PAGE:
No lawsuits for Laval overpass collapse
Three years after the collapse of the concrete overpass in Laval, Quebec, surviving victims and relatives of t...
Three years after the collapse of the concrete overpass in Laval, Quebec, surviving victims and relatives of the five people killed have agreed to drop their plans to sue the province for compensation. They had until last week to file a civil lawsuit against the Quebec government.
The collapse of the 1970s era overpass on Highway 19 was attributed to a chain of causes by the Johnson Commission that looked into the disaster. The commission’s report prompted an overhaul of how the province manages its highway infrastructure.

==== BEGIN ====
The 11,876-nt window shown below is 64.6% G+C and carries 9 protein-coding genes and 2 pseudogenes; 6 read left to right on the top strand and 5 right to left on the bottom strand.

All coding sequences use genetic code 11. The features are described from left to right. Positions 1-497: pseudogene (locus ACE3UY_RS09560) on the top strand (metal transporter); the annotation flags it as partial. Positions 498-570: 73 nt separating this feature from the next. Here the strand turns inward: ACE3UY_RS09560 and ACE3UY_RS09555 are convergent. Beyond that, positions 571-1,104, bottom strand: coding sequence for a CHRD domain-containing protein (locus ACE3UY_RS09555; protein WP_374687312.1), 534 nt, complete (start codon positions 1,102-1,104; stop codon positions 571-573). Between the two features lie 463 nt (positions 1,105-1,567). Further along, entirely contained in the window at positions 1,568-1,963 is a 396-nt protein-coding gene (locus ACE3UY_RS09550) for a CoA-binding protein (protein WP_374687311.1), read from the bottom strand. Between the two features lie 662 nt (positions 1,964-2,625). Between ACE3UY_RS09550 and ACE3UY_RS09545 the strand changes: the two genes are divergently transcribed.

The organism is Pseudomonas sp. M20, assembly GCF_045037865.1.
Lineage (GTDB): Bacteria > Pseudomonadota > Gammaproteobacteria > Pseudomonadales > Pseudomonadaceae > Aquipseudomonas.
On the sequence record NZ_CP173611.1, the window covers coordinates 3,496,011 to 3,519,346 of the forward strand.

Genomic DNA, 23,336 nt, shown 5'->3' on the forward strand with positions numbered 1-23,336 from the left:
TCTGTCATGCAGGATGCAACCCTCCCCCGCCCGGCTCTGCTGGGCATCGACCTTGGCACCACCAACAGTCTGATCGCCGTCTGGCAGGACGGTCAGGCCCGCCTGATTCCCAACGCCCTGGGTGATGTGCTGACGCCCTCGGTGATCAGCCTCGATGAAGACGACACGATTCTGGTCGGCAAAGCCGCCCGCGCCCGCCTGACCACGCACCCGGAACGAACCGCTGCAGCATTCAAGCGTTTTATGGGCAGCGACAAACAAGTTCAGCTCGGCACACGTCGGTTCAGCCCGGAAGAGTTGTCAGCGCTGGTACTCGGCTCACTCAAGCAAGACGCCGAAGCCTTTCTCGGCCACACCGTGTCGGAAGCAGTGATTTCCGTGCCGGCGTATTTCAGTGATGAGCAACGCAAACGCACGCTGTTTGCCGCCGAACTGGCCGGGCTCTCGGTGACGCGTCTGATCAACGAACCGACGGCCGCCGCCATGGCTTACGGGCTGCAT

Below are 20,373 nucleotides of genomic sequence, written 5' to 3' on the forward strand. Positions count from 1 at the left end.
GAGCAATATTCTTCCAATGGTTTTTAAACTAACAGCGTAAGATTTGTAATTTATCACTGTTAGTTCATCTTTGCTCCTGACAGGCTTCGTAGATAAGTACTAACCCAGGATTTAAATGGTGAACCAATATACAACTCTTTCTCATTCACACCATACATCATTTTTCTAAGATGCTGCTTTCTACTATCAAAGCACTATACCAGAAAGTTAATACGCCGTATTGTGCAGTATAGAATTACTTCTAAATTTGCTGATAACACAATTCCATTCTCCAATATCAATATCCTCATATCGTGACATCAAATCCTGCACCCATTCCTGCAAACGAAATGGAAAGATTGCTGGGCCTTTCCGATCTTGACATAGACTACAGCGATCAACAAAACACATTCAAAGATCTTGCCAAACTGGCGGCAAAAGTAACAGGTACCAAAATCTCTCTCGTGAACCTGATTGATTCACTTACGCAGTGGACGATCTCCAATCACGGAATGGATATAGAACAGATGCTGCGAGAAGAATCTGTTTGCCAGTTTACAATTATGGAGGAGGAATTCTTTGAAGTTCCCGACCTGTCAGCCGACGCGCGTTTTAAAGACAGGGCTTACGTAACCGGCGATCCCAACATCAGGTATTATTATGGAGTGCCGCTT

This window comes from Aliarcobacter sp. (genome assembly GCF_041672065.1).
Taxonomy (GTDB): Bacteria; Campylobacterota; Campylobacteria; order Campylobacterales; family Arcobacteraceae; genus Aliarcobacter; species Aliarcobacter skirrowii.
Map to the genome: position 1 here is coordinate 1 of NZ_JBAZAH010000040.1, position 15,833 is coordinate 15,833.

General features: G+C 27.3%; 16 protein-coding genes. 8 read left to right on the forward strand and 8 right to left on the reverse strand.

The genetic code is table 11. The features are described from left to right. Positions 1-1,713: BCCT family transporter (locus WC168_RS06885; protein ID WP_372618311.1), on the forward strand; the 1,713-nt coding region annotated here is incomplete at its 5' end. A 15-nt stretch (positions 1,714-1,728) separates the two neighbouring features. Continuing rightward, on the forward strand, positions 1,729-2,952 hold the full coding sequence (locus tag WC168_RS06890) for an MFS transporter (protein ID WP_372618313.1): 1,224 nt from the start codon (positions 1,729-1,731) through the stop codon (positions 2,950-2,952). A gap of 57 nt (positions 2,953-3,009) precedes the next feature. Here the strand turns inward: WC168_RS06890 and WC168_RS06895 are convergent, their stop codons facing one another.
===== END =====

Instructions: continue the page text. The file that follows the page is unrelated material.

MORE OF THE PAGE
Quebec’s automobile insurance board, the SAAQ, reported paid out $1.5 million to victims and families of the collapse on condition that they not file lawsuits. The highest compensation paid to a victim was $300,000 to a 10-year old boy whose parents were both killed by the falling overpass.
Some have questioned why the tragedy was treated as a traffic accident, which limited the government’s liability and allowed the victims to be compensated by the province’s no-fault automobile insurance board.